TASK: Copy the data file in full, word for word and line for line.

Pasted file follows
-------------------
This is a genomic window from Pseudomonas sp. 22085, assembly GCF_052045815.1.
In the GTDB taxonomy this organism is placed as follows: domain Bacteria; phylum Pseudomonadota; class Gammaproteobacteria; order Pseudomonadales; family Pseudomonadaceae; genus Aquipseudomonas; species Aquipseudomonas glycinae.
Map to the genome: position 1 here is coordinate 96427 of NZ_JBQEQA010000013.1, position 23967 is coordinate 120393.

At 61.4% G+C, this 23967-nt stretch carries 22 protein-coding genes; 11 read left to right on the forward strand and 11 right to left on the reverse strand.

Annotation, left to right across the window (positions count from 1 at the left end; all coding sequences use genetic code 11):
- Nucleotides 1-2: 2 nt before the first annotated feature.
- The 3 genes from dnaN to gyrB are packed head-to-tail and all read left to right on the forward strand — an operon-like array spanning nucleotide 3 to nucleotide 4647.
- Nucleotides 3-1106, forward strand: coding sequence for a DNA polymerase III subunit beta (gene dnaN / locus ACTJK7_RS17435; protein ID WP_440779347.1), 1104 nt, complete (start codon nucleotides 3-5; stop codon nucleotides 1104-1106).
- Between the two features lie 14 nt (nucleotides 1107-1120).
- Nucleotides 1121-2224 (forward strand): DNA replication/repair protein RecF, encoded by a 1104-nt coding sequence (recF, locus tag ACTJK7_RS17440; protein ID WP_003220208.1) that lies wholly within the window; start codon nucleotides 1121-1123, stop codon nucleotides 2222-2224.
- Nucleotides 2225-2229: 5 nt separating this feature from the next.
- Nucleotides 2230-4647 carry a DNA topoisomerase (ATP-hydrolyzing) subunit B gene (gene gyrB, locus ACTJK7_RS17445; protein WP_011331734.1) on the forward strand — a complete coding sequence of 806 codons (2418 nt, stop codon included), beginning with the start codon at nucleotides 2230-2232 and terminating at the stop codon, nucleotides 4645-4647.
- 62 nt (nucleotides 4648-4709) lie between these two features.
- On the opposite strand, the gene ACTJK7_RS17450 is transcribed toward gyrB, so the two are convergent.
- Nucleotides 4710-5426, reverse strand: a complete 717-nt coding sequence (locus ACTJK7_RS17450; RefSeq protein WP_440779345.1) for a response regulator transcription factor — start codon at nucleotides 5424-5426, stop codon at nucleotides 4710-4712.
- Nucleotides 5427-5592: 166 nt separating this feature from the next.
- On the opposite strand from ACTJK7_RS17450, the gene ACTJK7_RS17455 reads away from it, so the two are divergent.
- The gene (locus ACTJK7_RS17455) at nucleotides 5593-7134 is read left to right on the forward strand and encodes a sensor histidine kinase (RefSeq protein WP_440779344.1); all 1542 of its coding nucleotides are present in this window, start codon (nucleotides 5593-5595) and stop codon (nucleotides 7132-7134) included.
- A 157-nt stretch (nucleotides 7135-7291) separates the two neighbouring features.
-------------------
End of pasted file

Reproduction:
This is a genomic window from Pseudomonas sp. 22085, assembly GCF_052045815.1.
In the GTDB taxonomy this organism is placed as follows: domain Bacteria; phylum Pseudomonadota; class Gammaproteobacteria; order Pseudomonadales; family Pseudomonadaceae; genus Aquipseudomonas; species Aquipseudomonas glycinae.
Map to the genome: position 1 here is coordinate 96427 of NZ_JBQEQA010000013.1, position 23967 is coordinate 120393.

At 61.4% G+C, this 23967-nt stretch carries 22 protein-coding genes; 11 read left to right on the forward strand and 11 right to left on the reverse strand.

Annotation, left to right across the window (positions count from 1 at the left end; all coding sequences use genetic code 11):
- Nucleotides 1-2: 2 nt before the first annotated feature.
- The 3 genes from dnaN to gyrB are packed head-to-tail and all read left to right on the forward strand — an operon-like array spanning nucleotide 3 to nucleotide 4647.
- Nucleotides 3-1106, forward strand: coding sequence for a DNA polymerase III subunit beta (gene dnaN / locus ACTJK7_RS17435; protein ID WP_440779347.1), 1104 nt, complete (start codon nucleotides 3-5; stop codon nucleotides 1104-1106).
- Between the two features lie 14 nt (nucleotides 1107-1120).
- Nucleotides 1121-2224 (forward strand): DNA replication/repair protein RecF, encoded by a 1104-nt coding sequence (recF, locus tag ACTJK7_RS17440; protein ID WP_003220208.1) that lies wholly within the window; start codon nucleotides 1121-1123, stop codon nucleotides 2222-2224.
- Nucleotides 2225-2229: 5 nt separating this feature from the next.
- Nucleotides 2230-4647 carry a DNA topoisomerase (ATP-hydrolyzing) subunit B gene (gene gyrB, locus ACTJK7_RS17445; protein WP_011331734.1) on the forward strand — a complete coding sequence of 806 codons (2418 nt, stop codon included), beginning with the start codon at nucleotides 2230-2232 and terminating at the stop codon, nucleotides 4645-4647.
- 62 nt (nucleotides 4648-4709) lie between these two features.
- On the opposite strand, the gene ACTJK7_RS17450 is transcribed toward gyrB, so the two are convergent.
- Nucleotides 4710-5426, reverse strand: a complete 717-nt coding sequence (locus ACTJK7_RS17450; RefSeq protein WP_440779345.1) for a response regulator transcription factor — start codon at nucleotides 5424-5426, stop codon at nucleotides 4710-4712.
- Nucleotides 5427-5592: 166 nt separating this feature from the next.
- On the opposite strand from ACTJK7_RS17450, the gene ACTJK7_RS17455 reads away from it, so the two are divergent.
- The gene (locus ACTJK7_RS17455) at nucleotides 5593-7134 is read left to right on the forward strand and encodes a sensor histidine kinase (RefSeq protein WP_440779344.1); all 1542 of its coding nucleotides are present in this window, start codon (nucleotides 5593-5595) and stop codon (nucleotides 7132-7134) included.
- A 157-nt stretch (nucleotides 7135-7291) separates the two neighbouring features.